Term Vs Permanent Insurance
Whether you’re looking for the affordability of term insurance or the lifelong protection of permanent insurance — or a combination of both — we have options to fit your needs and budget.
Understanding the difference between permanent and term life insurance will help you choose the protection you need – and prevent regrets in the future.
What is the difference between term and permanent life insurance?
The table below compares the features of each type of life insurance. So, put on your ‘long-term’ glasses and consider what you expect from life insurance today and decades from now.
|Term Life Insurance||Permanent Insurance|
|What is it for?||Temporary protection from the financial impact of death||Lifelong protection from the financial impact of death
Combining protection with tax-advantaged cash value growth
|Who is it for mainly?||Young families and homeowners with a mortgage|
|Adults with a long-term perspective
People who already make full use of registered investment accounts such as RRSPs and TFSAs
|What are the advantages?||It's initially inexpensive, if you're young.|
You can buy lots of coverage.
It's easy to understand.
|Guaranteed lifetime protection continues even if your health fails
The cost is guaranteed to never go up (with most types of permanent insurance).
Later in life, it's less costly than term insurance.
It provides tax-advantaged cash value growth opportunities for people whose RRSPs and TFSAs are topped up.
You can cash in or borrow against its accumulated value.
|What are the disadvantage?||Coverage is temporary; the protection ends when the term ends (if you don't renew).|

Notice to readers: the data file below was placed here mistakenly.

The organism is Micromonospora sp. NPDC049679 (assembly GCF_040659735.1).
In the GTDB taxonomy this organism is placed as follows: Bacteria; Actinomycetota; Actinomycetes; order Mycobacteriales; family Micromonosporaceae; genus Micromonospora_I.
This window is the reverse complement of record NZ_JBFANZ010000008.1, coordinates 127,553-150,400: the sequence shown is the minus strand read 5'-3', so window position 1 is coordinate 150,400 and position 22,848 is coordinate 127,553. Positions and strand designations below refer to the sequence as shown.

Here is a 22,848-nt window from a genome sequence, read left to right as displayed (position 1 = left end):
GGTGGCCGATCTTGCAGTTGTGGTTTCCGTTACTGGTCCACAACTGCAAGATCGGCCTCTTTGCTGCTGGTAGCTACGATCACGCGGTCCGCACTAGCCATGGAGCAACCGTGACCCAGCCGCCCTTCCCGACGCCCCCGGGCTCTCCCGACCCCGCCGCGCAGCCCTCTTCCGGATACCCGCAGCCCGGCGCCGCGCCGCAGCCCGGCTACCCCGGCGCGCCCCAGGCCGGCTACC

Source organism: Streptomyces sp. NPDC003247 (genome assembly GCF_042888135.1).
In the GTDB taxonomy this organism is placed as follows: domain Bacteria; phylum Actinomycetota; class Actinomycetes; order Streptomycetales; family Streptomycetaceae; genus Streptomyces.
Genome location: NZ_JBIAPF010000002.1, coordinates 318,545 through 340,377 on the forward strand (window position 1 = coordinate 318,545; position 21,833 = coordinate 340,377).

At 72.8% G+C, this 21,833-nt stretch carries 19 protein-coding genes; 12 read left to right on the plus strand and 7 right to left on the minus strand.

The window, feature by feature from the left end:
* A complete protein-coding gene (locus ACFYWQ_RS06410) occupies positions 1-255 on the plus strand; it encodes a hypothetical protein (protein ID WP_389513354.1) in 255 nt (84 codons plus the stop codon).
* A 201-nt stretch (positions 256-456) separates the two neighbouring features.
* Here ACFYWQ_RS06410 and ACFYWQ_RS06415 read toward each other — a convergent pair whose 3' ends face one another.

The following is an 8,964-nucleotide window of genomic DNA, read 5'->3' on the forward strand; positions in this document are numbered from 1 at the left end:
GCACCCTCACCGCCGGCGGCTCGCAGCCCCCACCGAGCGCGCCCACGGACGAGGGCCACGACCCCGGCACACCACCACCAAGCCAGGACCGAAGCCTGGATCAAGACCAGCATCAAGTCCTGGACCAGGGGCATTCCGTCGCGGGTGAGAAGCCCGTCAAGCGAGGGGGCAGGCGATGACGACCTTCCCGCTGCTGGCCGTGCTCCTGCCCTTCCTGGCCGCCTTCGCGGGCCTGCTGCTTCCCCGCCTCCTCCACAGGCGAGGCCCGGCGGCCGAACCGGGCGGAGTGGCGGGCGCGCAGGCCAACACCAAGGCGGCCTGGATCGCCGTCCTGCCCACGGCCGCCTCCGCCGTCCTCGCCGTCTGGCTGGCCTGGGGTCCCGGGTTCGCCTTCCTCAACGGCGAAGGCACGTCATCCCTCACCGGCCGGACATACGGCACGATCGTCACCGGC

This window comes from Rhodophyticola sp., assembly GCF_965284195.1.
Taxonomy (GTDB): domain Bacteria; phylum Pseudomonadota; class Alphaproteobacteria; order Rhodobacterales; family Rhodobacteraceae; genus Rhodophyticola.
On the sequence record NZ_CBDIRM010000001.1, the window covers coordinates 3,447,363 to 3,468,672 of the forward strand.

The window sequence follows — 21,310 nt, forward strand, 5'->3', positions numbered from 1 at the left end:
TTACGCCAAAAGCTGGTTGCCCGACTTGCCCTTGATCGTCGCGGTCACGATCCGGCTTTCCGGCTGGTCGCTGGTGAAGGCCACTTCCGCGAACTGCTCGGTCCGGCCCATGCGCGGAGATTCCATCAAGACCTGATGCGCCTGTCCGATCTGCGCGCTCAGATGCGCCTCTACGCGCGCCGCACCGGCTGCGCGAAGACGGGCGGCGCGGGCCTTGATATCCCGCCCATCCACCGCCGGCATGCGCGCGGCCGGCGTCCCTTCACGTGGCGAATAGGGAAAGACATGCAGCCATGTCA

The cost goes up if you renew when the term ends (usually after 10, 15, 20 or 30 years).
There's no cash value to borrow against or cash in.
|For young people, it's more expensive than term insurance.
Key benefits aren't obvious; professional advice will help you use it effectively.
|When is it most cost effective?||When you're young|
When you need only temporary protection (e.g., until your mortgage is paid off or children are no longer financially dependent)
|Later in life
When you have built up cash value in the policy
When you have a sizable estate to pass along to heirs or charities
If you're in a higher tax bracket
|Can you convert it to another type of Insurance?||Yes||No|
|Can it supplement the Insurance you have at work?||Yes||No|
|Things to Consider||Rising mortgage and consumer debt: You could still be in debt after temporary term life insurance stops being the cheaper option (or even becomes unavailable).|
Adult children are financially dependent on parents longer than ever, perhaps even after your term policy expires.
|The trend toward increased longevity makes this an increasingly attractive option because protection is lifelong, not temporary.|
As a financial advisor, I sometimes get calls from clients who bought term life insurance 10 or 20 years ago. They were happy with the current insurance but after 15 or 20 years is that the ‘term’ of their term insurance is about to expire and if they want to renew their coverage, the cost is 3 or 4 times what they’ve been paying.
They’re not happy, but that’s how term life works. Most times it is explained that to them when they purchase insurance, but now they’re facing reality. Sadly, some cancel their term policies and lose that protection, so they’re leaving their family’s finances at risk
What’s the best way to protect your family and achieve your other financial goals?
Depending on your circumstances, your choice could be either – or both. And there are more ways permanent insurance can help you that I haven’t addressed here. When you’re buying life insurance, you’ve got to think long-term. Ask a professional financial advisor to help you understand the full implications of your available options, and to help you make the best decision for your situation.